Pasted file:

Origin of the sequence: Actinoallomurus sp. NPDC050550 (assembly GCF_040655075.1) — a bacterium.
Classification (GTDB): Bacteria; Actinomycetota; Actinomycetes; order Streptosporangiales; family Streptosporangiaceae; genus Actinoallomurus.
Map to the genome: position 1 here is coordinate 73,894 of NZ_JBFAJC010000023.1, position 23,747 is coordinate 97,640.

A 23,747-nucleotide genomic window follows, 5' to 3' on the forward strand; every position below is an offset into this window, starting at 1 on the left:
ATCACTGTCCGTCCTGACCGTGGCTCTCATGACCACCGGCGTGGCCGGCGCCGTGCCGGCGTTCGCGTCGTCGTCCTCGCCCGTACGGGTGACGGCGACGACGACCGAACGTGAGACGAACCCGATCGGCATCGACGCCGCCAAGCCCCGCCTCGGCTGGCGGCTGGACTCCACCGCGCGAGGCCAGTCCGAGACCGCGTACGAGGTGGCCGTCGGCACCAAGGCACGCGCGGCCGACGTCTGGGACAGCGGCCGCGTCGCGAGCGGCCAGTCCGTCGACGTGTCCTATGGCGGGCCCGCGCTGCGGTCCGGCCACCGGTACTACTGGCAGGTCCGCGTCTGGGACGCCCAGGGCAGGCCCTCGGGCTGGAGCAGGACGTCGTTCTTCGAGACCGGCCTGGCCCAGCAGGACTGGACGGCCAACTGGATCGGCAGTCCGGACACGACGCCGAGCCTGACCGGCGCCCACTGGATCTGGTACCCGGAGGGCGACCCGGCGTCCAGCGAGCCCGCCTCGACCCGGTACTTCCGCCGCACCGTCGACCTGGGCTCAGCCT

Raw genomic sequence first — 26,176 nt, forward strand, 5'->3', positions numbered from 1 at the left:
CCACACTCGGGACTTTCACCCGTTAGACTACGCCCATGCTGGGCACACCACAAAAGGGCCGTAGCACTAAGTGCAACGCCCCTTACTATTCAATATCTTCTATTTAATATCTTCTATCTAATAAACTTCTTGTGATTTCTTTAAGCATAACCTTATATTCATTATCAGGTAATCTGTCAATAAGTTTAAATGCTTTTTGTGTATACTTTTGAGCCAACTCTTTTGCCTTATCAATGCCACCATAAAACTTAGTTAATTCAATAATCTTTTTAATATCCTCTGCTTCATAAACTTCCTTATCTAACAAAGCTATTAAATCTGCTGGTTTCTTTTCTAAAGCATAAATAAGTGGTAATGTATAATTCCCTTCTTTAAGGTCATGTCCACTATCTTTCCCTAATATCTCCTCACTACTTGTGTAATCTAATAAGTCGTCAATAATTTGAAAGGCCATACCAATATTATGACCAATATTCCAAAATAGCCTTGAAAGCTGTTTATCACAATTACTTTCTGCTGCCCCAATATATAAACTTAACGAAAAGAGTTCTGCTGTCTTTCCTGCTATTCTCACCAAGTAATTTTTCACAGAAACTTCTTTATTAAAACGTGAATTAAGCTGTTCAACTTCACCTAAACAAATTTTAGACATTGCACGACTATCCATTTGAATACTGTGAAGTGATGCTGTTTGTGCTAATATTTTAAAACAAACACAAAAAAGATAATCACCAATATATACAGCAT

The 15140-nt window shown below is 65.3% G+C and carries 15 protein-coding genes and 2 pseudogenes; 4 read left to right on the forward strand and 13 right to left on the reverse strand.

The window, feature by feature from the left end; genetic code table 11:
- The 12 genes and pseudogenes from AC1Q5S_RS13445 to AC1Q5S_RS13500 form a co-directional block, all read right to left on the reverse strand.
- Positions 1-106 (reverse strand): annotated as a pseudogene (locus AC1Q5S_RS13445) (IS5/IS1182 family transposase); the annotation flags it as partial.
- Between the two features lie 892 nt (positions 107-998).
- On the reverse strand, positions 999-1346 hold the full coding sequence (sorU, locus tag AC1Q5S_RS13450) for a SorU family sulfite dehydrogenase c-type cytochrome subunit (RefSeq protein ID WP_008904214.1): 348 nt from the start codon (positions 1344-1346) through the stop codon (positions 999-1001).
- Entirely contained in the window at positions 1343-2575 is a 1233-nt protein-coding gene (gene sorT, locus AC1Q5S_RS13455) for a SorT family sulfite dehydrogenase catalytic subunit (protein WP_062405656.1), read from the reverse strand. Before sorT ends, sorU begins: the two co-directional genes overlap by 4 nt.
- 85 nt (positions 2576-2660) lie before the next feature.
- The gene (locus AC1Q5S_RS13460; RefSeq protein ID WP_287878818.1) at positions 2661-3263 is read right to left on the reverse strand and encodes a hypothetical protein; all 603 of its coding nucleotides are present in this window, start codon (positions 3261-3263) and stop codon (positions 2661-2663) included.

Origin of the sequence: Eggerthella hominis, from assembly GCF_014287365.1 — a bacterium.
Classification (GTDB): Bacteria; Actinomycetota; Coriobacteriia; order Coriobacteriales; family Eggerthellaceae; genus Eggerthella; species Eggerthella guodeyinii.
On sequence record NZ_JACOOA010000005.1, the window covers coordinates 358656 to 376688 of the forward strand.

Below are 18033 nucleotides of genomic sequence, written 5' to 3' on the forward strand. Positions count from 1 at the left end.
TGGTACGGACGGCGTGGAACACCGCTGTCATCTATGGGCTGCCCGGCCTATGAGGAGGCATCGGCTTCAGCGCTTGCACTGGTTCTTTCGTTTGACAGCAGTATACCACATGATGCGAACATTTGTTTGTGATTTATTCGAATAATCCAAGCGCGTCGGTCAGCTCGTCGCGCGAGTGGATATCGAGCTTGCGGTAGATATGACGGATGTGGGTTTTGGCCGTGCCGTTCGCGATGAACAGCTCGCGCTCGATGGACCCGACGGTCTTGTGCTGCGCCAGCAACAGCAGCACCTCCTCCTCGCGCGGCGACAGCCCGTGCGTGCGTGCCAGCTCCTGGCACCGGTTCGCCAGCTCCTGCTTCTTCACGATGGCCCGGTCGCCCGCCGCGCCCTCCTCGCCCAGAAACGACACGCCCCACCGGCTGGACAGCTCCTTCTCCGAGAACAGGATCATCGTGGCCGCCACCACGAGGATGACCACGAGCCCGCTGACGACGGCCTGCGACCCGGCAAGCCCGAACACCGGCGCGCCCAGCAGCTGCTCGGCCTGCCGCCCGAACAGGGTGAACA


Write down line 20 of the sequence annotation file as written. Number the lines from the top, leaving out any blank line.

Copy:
Below are 18033 nucleotides of genomic sequence, written 5' to 3' on the forward strand. Positions count from 1 at the left end.